One of our neighbors is a vendor at the Saturday Market as well as the Sunday market at Xico. Just to remind you, these markets are part of a loose coalition of local markets that sell organic, near-organic and artesanal products. Our neighbor sells produce from his own terreno outside of Xico as well as organic masa products his wife and daughter make: tortillas; picadas (maybe picados); and tlacoyos which are masa and bean patties. He is one of the growing number of Mexicans with Type 2 diabetes. Unfortunately, many of these cases are found among the poor and are at least in part attributable to the diet they are able to afford. I hate Coca Cola for this. If you read Spanish, you will find more information about diabetes in Mexico here
http://www.invdes.com.mx/anteriores/Junio2001/htm/diabem.html The article is from 2001 but the situation has not improved.
Anyway, our neighbor has had diabetes for ten years, and at the age of 49, a few weeks ago he had to have his leg amputated well above his knee. We stopped in to see how he was doing. As you can imagine, he wasn't at the peak of feeling happy and optimistic, but he and his wife and daughter were warm and welcoming. He is a sweet man, his sweetness now tinted with sadness and perhaps fear. Soon after we arrived, his wife brought us warm, sweet coffee and just-made tortillas spread with black beans.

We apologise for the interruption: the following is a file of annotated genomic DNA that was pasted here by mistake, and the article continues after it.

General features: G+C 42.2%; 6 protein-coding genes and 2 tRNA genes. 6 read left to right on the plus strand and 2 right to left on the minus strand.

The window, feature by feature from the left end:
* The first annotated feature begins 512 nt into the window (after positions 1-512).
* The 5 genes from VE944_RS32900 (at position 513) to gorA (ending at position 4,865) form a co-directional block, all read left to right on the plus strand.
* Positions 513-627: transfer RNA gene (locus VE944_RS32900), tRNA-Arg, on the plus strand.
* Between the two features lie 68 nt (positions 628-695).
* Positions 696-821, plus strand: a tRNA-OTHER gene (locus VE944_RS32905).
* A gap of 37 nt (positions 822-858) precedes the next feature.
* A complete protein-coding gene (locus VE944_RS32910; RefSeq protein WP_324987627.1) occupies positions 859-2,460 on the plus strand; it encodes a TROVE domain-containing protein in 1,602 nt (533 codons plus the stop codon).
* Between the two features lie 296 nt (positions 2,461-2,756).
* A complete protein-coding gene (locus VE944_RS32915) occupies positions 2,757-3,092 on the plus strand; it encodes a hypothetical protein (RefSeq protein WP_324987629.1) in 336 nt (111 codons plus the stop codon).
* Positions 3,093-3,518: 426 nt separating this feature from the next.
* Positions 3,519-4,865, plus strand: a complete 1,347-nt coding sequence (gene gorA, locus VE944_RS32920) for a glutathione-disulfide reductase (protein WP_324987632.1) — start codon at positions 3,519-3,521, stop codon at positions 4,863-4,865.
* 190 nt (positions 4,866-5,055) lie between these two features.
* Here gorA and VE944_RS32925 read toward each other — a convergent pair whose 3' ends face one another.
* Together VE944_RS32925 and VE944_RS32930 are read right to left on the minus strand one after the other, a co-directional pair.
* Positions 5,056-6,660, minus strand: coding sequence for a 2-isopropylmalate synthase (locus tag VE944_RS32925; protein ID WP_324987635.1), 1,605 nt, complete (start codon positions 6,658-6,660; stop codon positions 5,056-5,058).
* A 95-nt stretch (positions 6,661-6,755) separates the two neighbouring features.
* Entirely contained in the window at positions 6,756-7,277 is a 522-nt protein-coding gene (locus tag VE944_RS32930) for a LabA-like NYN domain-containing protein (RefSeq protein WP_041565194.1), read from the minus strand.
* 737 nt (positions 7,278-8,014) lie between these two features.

I had heard that he was a musician and on his wall hung his guitar and violin. He took down his violin, not a fancy one but treasured, nestled in a velvet-lined case. He handled it with loving care, and when we encouraged him, he played for us. Perhaps some of his worries slipped into the shadows for a brief time as he was drawn into his music.
The tortillas and tlacoyos and picados that he and his wife sell from their home as well as in the markets are made from maize they grow on their own land. They dry it and then have it ground and made into masa at another house here in the Colonia. The maize is completely different from the maize we're accustomed to in the US, and you should never expect that you can cook it so it resembles the stuff we eat there. Another thing you might be interested to know is that the processing of maize to make masa, the dough from which tortillas are made, makes it more nourishing. In fact, maize tortillas are a good source of calcium.
We wanted to buy some tortillas while we were there, and our neighbor also had celery available, so we said we would buy some of that, too. We waited while his wife and daughter went out back to the kitchen which is open to the out-of-doors. Everything is cooked on an open wood fire from which whisps of smoke drifted in to us in the sitting room. Soon the wife brought us a warm, steamy packet of hand-made tortillas which thicker than those made by machine. The unbleached maize gives them a dark, rich color. Jim reached into his pocket to pay, and they absolutely would not accept anything. Nada nada nada. Punto.
There is a lot of ferment in the field of diabetes these days. If you are interested, the following article in English from the New York Times is here.